Sublime Army of Shadows Remembers French Resistants

Jean-Pierre Melville’s magnificent Army of Shadows (1969), from his own screenplay, based on the novel by Joseph Kessel, is belatedly making its American debut at Film Forum on April 28 under the aegis of Rialto Pictures. It took Melville (1917-1973) 25 years to bring Kessel’s 1943 novel to the screen after he read it in London, where he and Kessel were serving with the Free French. Ironically, the movie received mixed reviews from the French critics, especially the post– nouvelle vague reviewers at Cahiers du Cinema, who dismissed it as an outdated homage to the deposed and discredited Charles de Gaulle after the riots of 1968. Marcel Ophüls’ The Sorrow and the Pity (1969) came out just after Army of Shadows, and it reflected a widespread skepticism in France and elsewhere about the true extent of French resistance to the German occupation.

Melville himself shared in this skepticism. In a 1971 interview with Rui Nogueira, he asked rhetorically, “Do you know how many Resistants there were in France at the end of 1940? Six hundred. It was only in February or March 1943 that the situation changed, because the first maquis date from April 1943. And it was the proclamation by Sauckel about sending young people to Germany that made a lot of people prefer to go underground. It was not a matter of patriotism.”

Seen today, Army of Shadows is revealed as a sublime tribute to the mostly doomed precious few who responded to the call of conscience in resisting the Nazi occupiers and the French traitors who collaborated with them. Lino Ventura as Philippe Gerbier is one of seven composite characters drawn from real-life models of martyrdom in the early years of the occupation. The others are the resourceful Mathilde, played by Simone Signoret; Luc Jardie, the chief, played by Paul Meurisse; the extraordinarily self-sacrificing François, played by Jean-Pierre Cassel; Claude La Masque, played by Claude Mann; Felix, played by Paul Crauchet; Le Bison, played by Christian Barbier; the Baron de Ferte-Talloire, played by Jean-Marie Robain; and Sere Reggiani making a cameo appearance as a resistant barber helping Gerbier escape from a Gestapo jail.

There are no spectacular triumphs for these shadow combatants, only the constant, fear-drenched danger of being caught, tortured and executed by the relentless forces arrayed against them. Of necessity, they became ruthless themselves with comrades who betrayed them. Where Melville is most masterly is in his placidly matter-of-fact pacing of these life-and-death existences. For a comparable cinematic achievement, I can think only of Roberto Rossellini’s equally sublime evocation of wartime heroism under existential pressure in General della Rovere (1959). Army of Shadows is a film to be seen and savored for its moral magnitude.

Melville made a memorable cameo appearance in Jean Luc-Godard’s Breathless (1960), portraying a pompous best-selling novelist being interviewed by Jean Seberg:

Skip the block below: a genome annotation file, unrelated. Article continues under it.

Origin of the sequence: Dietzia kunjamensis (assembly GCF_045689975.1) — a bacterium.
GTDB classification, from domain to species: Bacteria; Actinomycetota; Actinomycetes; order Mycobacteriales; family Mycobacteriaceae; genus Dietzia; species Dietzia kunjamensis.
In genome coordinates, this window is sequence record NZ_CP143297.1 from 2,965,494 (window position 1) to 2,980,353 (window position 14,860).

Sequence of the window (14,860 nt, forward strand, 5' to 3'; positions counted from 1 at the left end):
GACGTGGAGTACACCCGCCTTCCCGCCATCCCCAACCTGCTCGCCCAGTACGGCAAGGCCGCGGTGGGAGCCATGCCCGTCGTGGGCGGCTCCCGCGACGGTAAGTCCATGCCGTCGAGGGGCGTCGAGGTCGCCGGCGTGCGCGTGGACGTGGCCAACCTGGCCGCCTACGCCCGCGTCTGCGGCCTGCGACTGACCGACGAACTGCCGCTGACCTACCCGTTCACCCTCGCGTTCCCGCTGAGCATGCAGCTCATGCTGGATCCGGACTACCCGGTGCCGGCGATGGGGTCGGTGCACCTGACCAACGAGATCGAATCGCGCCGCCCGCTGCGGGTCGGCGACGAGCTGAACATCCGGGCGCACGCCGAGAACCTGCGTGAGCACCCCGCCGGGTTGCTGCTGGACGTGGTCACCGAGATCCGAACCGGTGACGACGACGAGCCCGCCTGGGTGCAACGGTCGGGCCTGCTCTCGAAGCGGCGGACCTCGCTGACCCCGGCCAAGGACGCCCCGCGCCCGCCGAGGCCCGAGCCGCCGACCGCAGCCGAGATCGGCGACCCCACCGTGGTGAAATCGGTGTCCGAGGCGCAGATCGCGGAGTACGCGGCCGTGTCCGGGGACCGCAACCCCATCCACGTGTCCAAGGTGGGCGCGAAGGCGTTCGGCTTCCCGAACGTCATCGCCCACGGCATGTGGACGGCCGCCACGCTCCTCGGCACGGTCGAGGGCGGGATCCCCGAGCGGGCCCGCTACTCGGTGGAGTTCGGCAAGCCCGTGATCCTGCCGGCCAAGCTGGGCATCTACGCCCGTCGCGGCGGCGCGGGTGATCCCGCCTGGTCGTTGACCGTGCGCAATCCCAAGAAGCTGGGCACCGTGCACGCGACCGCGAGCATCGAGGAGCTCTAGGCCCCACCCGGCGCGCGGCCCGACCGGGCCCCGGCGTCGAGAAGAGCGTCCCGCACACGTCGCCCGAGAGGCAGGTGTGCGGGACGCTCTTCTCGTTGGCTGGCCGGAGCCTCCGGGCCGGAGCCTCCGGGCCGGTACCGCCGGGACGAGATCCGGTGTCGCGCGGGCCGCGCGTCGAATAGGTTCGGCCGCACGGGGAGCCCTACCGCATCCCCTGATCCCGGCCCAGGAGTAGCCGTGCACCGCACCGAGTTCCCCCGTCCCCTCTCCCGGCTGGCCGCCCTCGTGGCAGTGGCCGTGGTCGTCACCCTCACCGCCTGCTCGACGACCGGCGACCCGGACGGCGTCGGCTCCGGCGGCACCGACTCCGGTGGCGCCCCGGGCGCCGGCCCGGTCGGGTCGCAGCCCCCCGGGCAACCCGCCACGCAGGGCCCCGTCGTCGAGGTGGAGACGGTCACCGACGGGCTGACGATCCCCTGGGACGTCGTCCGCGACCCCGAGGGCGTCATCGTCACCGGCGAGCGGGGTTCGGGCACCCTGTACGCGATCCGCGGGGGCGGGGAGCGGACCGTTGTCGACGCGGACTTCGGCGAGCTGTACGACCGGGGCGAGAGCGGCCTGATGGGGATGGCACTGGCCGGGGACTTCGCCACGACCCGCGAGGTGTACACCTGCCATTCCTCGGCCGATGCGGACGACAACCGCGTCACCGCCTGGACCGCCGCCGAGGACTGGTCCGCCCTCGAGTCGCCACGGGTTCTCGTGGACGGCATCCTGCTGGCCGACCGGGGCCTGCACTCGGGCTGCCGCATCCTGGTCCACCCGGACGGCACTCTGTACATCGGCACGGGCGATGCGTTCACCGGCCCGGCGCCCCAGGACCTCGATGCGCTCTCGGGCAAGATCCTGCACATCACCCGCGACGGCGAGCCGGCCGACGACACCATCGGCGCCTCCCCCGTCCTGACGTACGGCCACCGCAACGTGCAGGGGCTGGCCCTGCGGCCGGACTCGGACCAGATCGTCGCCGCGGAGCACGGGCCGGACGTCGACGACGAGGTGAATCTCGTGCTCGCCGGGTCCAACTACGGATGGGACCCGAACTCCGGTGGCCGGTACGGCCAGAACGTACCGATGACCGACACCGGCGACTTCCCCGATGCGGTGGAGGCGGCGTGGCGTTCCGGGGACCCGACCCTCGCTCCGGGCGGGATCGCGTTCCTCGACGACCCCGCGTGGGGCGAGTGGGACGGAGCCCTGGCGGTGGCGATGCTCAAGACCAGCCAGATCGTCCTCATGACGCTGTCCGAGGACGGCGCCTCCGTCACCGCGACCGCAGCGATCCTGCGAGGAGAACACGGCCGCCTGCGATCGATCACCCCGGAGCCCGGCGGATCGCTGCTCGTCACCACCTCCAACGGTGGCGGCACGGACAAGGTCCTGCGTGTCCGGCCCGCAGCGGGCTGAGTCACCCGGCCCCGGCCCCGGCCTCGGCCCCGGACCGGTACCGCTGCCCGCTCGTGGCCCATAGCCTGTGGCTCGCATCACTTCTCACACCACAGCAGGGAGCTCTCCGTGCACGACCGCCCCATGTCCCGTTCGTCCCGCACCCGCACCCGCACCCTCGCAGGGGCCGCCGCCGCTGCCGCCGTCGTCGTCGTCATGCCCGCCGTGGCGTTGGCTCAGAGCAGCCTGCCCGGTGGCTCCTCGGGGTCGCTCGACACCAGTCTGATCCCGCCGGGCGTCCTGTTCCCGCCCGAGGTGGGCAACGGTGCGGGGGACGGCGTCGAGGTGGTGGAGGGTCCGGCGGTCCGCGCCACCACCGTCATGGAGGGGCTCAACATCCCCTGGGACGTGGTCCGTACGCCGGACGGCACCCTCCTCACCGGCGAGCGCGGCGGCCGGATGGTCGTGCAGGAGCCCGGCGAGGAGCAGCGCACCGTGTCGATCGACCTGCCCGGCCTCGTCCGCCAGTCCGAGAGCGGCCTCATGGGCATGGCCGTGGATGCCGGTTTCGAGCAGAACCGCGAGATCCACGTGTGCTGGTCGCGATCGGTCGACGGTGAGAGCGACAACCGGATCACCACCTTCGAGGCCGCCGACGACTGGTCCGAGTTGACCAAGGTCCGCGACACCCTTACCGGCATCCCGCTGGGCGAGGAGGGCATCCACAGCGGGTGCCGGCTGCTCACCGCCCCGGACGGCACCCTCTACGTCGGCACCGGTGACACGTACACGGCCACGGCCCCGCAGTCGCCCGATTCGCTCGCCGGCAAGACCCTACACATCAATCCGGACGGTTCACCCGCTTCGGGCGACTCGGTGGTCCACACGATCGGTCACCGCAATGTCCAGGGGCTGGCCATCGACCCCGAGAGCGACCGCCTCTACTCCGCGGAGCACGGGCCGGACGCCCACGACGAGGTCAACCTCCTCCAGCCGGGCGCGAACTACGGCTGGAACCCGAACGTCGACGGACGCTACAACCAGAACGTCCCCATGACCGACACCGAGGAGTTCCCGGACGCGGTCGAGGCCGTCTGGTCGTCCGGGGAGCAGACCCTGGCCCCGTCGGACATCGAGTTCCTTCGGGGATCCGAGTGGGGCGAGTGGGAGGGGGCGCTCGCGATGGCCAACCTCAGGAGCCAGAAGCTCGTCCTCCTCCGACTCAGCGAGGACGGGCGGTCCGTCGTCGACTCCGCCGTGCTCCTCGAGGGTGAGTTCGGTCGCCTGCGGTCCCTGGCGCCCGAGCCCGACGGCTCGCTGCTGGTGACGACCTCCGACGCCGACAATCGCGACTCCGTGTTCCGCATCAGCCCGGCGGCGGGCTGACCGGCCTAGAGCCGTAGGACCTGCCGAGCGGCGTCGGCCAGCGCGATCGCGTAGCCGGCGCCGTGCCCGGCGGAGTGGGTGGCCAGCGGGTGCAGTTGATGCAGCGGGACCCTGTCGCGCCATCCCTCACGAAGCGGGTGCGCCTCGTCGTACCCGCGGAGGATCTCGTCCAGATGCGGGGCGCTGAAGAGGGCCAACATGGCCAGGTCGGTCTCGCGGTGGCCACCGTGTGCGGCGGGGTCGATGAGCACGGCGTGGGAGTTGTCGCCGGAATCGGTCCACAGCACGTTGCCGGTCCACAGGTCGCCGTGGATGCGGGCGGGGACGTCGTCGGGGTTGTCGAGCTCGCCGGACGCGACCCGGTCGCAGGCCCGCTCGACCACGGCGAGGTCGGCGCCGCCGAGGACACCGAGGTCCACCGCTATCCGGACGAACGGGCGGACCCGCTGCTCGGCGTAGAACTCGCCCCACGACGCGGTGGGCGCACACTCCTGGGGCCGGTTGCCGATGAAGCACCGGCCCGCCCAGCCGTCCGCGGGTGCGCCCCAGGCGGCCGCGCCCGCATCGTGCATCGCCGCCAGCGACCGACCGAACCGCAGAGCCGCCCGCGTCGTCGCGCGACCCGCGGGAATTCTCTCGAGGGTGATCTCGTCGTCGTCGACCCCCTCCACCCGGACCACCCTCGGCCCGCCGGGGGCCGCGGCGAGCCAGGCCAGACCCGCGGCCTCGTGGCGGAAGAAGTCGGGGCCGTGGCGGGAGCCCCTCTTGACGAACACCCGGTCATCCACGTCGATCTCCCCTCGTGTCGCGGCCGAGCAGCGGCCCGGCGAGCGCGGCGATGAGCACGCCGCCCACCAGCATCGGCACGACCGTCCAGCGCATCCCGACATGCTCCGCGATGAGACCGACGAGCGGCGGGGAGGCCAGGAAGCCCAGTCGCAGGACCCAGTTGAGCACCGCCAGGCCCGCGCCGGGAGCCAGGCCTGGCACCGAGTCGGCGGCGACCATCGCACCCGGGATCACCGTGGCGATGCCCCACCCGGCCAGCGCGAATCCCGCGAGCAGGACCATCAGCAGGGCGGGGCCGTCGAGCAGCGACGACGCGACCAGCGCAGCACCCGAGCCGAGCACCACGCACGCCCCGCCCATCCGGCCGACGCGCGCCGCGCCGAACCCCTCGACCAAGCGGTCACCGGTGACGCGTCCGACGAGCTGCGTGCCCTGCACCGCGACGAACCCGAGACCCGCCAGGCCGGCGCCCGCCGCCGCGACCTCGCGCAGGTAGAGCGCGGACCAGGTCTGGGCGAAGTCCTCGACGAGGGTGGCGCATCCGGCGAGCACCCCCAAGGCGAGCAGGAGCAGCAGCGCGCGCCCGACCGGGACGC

SEBERG: What is your greatest ambition in life?

MELVILLE: To become immortal … and then die.

Immortality’s a hard thing to calculate, but in his 13-film career (mostly in the genre of film noir), Melville has cast a haunting shadow of his own in film history.

No Idols Here

Paul Weitz’s American Dreamz, from his own screenplay, turns out to be satirically unbalanced in its attempted fusion of such varied targets as George Bush, Karl Rove, Dick Cheney, Muslim suicide bombers, and the hosts and contestants on American Idol. The only mild hit that Mr. Weitz scores is in his demonstration of the globalization of vulgarity, as the so-called “Clash of Civilizations” is supplanted by a universally watched, updated Major Bowes Amateur Hour that is much nastier and more showbiz-savvy than the original.

In this respect, Hugh Grant takes top acting honors as the toothsomely smiling Martin Tweed, a take-off on Simon Cowell. Dennis Quaid, as President Staton, is saddled with so many of the established and alleged foibles of George W. Bush that it renders him too broad a target in too narrow a context. Even such accomplished farceurs as Jon Stewart and Stephen Colbert are beginning to sound a little strained from chortling over the accumulating gaffes of the Bush administration. The movie’s suggestion that the President didn’t know about the uneasy cohabitation of Sunnis, Shiites and Kurds in Iraq is a gruesome joke that has been played on the spouses and parents of the dead and wounded men and women. But it isn’t funny. Nor is the idea of a potential suicide bomber as an American Idol contestant at all funny after 9/11.

That leaves the bulk of the movie, and the satire, resting on the shoulders of a television show with a larger voter turnout than our Presidential campaigns. And here, too, Mandy Moore’s squealing star wannabe, Sally Kendoo, is much too broad and transparent in her insincerity, as if to wink to her pop audience that she’s only kidding for the sake of the part. She’s clearly no Reese Witherspoon, either in subtle sweetness or accomplished bitchery. A more admirably nuanced performance is provided by Marcia Gay Harden as the First Lady, who never loses her wifely cool and warmth no matter how wild and woolly the President becomes. Indeed, Ms. Harden’s performance serves as a reassuring sign of the directorial modulation of Mr. Weitz’s runaway script.